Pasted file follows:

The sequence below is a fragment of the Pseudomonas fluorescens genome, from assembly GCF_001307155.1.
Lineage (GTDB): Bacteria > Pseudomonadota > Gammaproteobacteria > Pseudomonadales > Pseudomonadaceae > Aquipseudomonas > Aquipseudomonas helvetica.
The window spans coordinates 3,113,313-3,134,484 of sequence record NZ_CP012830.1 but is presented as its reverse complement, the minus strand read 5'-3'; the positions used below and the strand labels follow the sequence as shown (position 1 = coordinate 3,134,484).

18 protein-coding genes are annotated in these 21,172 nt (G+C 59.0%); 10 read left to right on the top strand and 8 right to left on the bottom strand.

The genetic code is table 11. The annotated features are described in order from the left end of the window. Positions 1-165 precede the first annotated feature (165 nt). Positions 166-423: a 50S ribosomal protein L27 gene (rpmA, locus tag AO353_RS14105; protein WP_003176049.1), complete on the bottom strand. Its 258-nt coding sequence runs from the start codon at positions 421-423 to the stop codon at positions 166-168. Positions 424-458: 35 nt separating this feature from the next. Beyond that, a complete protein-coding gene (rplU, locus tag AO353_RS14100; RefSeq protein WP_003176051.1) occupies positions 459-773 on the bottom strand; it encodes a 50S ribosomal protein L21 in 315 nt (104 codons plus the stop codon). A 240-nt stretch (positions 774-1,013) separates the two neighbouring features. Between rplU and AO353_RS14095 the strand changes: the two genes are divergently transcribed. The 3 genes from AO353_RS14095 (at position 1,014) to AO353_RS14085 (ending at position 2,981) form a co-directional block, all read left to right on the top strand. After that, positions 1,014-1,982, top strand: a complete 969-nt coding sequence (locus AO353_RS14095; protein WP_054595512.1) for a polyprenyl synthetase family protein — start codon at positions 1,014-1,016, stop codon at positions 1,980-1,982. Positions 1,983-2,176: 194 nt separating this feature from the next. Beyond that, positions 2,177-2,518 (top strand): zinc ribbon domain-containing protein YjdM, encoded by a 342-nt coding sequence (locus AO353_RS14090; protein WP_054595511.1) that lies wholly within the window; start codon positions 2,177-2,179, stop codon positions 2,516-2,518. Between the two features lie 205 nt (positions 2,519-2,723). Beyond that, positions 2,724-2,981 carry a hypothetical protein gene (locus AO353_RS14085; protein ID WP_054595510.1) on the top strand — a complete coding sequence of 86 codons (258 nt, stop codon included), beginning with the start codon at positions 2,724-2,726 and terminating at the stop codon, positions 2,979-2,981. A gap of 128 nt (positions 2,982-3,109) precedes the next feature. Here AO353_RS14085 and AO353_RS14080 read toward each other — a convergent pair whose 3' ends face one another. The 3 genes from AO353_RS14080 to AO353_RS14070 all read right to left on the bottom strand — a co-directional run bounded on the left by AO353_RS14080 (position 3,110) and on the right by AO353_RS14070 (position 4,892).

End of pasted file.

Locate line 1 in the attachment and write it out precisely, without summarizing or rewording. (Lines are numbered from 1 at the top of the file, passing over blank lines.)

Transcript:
The sequence below is a fragment of the Pseudomonas fluorescens genome, from assembly GCF_001307155.1.